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Thread: Iraq: Why We Can't Send More Troops

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    Small Wars Journal SWJED's Avatar
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    Default Iraq: Why We Can't Send More Troops

    14 September Washington Post commentary - Why We Can't Send More Troops by Lawrence J. Korb and Peter Ogden.

    In "Reinforce Baghdad" [op-ed, Sept. 12], William Kristol and Rich Lowry argue that the United States needs to deploy "substantially" more troops to Iraq to stabilize the country. Aside from the strategic dubiousness of their proposal -- Kristol and Lowry's piece might alternatively have been titled "Reinforcing Failure" -- there is a practical obstacle to it that they overlook: Sending more troops to Iraq would, at the moment, threaten to break our nation's all-volunteer Army and undermine our national security. This is not a risk our country can afford to take.

    In their search for additional troops and equipment for Iraq, the first place that Kristol and Lowry would have to look is the active Army. But even at existing deployment levels, the signs of strain on the active Army are evident. In July an official report revealed that two-thirds of the active U.S. Army was classified as "not ready for combat." When one combines this news with the fact that roughly one-third of the active Army is deployed (and thus presumably ready for combat), the math is simple but the answer alarming: The active Army has close to zero combat-ready brigades in reserve...

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    Council Member jcustis's Avatar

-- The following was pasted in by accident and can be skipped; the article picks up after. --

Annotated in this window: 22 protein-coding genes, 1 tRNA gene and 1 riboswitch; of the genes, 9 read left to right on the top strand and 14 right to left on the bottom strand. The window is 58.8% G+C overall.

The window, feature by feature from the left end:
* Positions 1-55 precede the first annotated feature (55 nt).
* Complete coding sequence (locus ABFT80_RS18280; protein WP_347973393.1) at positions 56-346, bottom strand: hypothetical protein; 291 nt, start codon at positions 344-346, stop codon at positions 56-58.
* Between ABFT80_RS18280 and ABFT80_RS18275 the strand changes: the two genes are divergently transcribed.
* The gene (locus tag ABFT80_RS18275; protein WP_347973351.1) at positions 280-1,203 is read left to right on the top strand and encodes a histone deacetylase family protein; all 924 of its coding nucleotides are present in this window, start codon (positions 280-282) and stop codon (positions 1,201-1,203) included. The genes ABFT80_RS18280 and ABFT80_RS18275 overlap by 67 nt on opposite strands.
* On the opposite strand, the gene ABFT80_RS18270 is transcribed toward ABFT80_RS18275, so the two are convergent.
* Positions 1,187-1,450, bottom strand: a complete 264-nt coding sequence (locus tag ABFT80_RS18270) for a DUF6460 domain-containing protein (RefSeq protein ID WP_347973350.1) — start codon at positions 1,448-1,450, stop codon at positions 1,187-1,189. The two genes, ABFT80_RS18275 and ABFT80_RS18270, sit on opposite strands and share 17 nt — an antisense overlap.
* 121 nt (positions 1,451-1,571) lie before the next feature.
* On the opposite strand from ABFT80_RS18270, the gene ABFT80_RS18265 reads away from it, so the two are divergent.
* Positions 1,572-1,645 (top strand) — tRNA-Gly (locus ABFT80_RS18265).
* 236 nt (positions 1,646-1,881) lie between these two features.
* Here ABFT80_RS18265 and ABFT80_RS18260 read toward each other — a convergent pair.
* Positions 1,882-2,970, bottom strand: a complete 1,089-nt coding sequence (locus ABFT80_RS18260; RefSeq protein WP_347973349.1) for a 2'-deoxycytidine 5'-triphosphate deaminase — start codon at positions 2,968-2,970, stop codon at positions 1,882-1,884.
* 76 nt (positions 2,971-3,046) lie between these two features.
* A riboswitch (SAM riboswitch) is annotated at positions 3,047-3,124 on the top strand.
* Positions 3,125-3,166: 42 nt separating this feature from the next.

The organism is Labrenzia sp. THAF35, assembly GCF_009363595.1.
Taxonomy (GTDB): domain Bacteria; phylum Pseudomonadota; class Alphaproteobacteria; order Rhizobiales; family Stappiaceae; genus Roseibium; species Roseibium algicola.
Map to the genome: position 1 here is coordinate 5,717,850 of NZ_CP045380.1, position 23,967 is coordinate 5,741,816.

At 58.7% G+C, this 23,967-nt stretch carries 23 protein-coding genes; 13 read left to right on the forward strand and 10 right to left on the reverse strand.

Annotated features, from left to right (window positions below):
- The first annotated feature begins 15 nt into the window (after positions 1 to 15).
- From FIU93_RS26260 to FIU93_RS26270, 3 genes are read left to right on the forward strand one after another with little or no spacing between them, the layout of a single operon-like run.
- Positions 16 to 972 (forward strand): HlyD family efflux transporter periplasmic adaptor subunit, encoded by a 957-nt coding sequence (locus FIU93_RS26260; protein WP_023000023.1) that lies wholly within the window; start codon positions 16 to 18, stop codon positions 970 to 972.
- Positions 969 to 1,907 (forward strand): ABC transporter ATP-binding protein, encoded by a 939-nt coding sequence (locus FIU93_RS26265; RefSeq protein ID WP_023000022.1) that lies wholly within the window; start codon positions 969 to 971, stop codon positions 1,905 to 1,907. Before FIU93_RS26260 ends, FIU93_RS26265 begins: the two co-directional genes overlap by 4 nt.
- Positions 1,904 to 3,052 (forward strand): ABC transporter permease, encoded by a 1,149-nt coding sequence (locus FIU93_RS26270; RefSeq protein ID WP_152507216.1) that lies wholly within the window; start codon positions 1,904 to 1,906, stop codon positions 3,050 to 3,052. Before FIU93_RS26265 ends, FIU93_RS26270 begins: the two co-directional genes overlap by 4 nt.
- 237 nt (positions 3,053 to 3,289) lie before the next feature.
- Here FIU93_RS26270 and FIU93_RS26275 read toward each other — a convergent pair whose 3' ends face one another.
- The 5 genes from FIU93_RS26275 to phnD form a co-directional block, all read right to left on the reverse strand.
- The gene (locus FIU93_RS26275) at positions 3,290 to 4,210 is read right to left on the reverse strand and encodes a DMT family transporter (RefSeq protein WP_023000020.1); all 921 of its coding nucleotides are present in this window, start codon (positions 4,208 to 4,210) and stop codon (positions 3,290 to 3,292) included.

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    Default Hire up more Blackwater guys

    Maybe they can lighten some of the load.

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    Default More Boots On The Ground?

    15 September Washington Times commentary - More Boots On The Ground? by Linda Chavez.

    We're on the verge of losing the war in Iraq, and no amount of spin can change the outcome. Yet the administration continues to balk at doing the one thing that could make a difference: namely, putting more U.S. troops on the ground in Iraq to bring a measure of order and security to a nation incurring some 3,000 civilian casualties each month.

    This week, two prominent conservatives, representing different wings of the conservative movement, co-authored an op-ed in The Washington Post urging the administration to do just that. William Kristol, the neoconservative editor of the Weekly Standard, and Rich Lowry, editor of the old-line conservative National Review, call for the president to "order a substantial surge in overall troop levels in Iraq, with the additional forces focused on securing Baghdad."

    As Mr. Kristol and Mr. Lowry note, "[w]here more U.S. troops have been deployed, the situation has gotten better. Those neighborhoods intensively patrolled by Americans are safer and more secure." But to date, the Defense Department has merely moved U.S. troops around Iraq, sending forces to secure an area and then turning it over to Iraqis. In Fallujah and elsewhere, this has proved costly because Iraqis aren't yet up to the task of holding the territory Americans gain.

    It's not enough to move a finite number of American troops around from one hot spot to another. What we need is more boots on the ground. If we had twice the number of troops when we first entered Iraq, we might not be fighting there today.

    There is no doubt such a strategy would be politically risky, but there is also little question it would significantly improve our chances of success on the battlefield. Democrats, whose only answer is to criticize the president for going into Iraq in the first place, can't wait to pull out all American troops, regardless of the consequences. And the administration has responded by tacitly accepting the premise we need to get our troops out as quickly as possible, while promoting the fiction that soon, very soon, the Iraqis will be able to fend for themselves, at which point we can honorably leave...

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    Council Member jcustis's Avatar
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    Default It's a shame some pundits get an audience